Despite laws that have been in place for decades to protect workers, labour experts say workplace exploitation in Canada is on the rise.
READ MORE: Overtime Exploitation: One man’s claims of a 100-hour work week, and no overtime pay
“After doing this for more than a quarter century, I’m still shocked at the stories I hear,” Fay Faraday, a Toronto labour lawyer, said. “I think what I find most troubling is the complacency that we have in society in responding to it. We know the abuses are widespread, and yet it persists.”
She says an increasing number of jobs are now classed as “precarious” and employers are breaking laws covering things like overtime pay, holiday and vacation pay, minimum wage, and record keeping more often.
View Ontario Compliance statistics
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Last year, the Ontario Ministry of Labour conducted a blitz of precarious workplaces in Toronto. Between May and August, they visited 304 workplaces, and found more than three-quarters of them were not complying with labour laws.
And Faraday says those numbers are not an aberration.
“In the blitzes that they’ve done since 2012, the rate of noncompliance is between 70 and 80 per cent. That’s … a serious problem.”
“Eighty per cent isn’t a tolerable number and shouldn’t be tolerable for anybody in this province” – Kevin Flynn, Ontario Labour Minister
Flynn admits the situation hasn’t improved much. Every year, the ministry issues hundreds of tickets, but the fines are often nothing more than a few hundred dollars.
See a list of businesses caught violating labour laws from 2013-2015
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Why it’s happening
Flynn says some businesses build labour violations into their business plan to maximize profits.
“As long as they can get away with it, unfortunately they will continue to do that,” he told 16×9. “It’s our job at the Ministry of Labour to catch the bad guys.”
Watch below: Extended interview with Ontario Labour Minister Kevin Flynn
But how likely is that to happen?
Like most provinces in Canada, Ontario relies mostly on complaints to enforce labour laws. But Faraday says workers in precarious jobs are often fired if they complain, so it doesn’t happen.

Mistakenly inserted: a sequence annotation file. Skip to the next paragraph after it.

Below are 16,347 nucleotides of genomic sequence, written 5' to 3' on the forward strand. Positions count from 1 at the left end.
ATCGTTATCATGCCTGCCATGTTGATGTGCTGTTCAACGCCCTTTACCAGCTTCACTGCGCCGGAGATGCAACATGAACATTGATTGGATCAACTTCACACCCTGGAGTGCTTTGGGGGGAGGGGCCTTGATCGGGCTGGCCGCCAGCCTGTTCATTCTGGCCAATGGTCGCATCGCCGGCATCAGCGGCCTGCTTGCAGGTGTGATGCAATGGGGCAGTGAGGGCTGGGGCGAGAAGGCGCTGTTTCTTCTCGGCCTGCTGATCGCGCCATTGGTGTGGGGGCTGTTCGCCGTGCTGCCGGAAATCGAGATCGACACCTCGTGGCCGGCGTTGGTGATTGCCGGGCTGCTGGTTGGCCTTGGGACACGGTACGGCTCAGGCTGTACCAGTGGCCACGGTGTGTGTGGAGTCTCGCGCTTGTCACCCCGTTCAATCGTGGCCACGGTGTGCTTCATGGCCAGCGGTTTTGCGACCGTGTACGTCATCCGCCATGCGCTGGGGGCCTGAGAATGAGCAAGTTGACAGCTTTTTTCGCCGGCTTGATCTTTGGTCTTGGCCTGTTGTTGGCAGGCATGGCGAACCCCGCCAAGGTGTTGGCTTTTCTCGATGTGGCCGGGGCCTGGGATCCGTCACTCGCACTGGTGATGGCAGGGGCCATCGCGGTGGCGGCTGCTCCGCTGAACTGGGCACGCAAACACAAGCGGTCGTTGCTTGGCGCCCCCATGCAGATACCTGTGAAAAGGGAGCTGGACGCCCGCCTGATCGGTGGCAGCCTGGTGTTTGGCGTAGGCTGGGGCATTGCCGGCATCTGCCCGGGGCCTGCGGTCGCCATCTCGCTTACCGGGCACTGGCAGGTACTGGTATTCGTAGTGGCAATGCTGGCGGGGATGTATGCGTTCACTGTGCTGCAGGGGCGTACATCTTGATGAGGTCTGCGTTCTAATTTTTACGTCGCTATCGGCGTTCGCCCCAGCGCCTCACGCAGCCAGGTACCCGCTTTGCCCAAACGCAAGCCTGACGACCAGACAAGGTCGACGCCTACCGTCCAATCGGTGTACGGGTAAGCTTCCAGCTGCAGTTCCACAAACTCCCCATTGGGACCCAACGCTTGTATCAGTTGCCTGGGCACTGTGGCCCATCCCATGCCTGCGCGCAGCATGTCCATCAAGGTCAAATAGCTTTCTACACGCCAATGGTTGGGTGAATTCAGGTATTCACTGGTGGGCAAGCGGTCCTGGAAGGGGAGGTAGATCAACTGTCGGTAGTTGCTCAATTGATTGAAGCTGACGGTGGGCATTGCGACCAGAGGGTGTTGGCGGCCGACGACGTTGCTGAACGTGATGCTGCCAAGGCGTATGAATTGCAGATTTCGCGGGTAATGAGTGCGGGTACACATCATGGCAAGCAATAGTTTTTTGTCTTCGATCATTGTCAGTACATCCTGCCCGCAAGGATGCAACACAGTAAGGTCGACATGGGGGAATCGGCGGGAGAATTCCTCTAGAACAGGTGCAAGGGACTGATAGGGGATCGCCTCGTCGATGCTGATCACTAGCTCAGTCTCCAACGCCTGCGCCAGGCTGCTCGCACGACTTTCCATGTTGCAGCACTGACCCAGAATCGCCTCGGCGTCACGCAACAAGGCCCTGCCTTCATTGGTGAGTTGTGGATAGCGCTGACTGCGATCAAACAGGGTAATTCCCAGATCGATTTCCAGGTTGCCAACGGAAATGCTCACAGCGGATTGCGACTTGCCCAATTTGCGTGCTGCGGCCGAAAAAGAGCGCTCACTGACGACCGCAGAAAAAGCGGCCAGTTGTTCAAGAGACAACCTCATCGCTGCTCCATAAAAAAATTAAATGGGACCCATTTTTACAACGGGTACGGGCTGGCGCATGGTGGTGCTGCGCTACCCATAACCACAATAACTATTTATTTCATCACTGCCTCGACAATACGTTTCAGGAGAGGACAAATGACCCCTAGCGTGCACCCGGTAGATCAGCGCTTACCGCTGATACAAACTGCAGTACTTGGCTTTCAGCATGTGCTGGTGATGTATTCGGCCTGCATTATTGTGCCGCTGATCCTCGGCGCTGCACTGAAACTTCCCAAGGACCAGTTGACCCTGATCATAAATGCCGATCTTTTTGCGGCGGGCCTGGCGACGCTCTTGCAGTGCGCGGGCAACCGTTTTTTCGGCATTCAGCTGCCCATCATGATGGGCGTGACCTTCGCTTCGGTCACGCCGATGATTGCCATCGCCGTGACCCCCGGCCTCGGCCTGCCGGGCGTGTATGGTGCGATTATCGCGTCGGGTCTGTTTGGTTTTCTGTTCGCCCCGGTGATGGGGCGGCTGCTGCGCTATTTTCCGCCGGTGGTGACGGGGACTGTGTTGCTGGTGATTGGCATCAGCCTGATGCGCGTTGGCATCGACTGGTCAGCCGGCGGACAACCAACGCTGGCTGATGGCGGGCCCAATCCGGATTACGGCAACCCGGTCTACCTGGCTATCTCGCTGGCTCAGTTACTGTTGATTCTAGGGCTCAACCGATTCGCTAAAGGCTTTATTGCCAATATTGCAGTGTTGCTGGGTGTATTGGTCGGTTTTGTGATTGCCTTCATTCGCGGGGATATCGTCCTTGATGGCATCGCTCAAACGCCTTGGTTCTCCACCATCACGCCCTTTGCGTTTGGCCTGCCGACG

“When you have a system that depends on the weakest actor in the system coming forward to police compliance for that system, you know it’s not going to work. We’ve known that for decades.”
Watch below: Extended interview with labour lawyer Fay Faraday
Ontario only has 40 proactive enforcement officers doing unannounced inspections, and there are tens of thousands of employers in Ontario, so they know the chances they’ll be inspected is small.
That’s why Faraday says governments need to put more resources into enforcement.
“Having a system where there is proactive enforcement creates that real threat of supervision, of accountability. If employers know that there’s no one looking over their shoulder, what’s the incentive to comply?”
Flynn says most employers follow the law, but resources are limited. “You can’t have a police officer on every corner. You can’t have an MOL (Ministry of Labour) inspector in every workplace on a regular basis.”
But he believes things can be improved. He has ordered a policy review of Ontario’s enforcement system, and promises reforms are on the way. “The lack of that decency that used to typify the relationship between employer and employee, in some cases, seems to be fractured,” he said.
“And we need to do something about that.”
Watch 16×9’s “The Labour Trap” Saturday, April 16, 2016 at 7 p.m.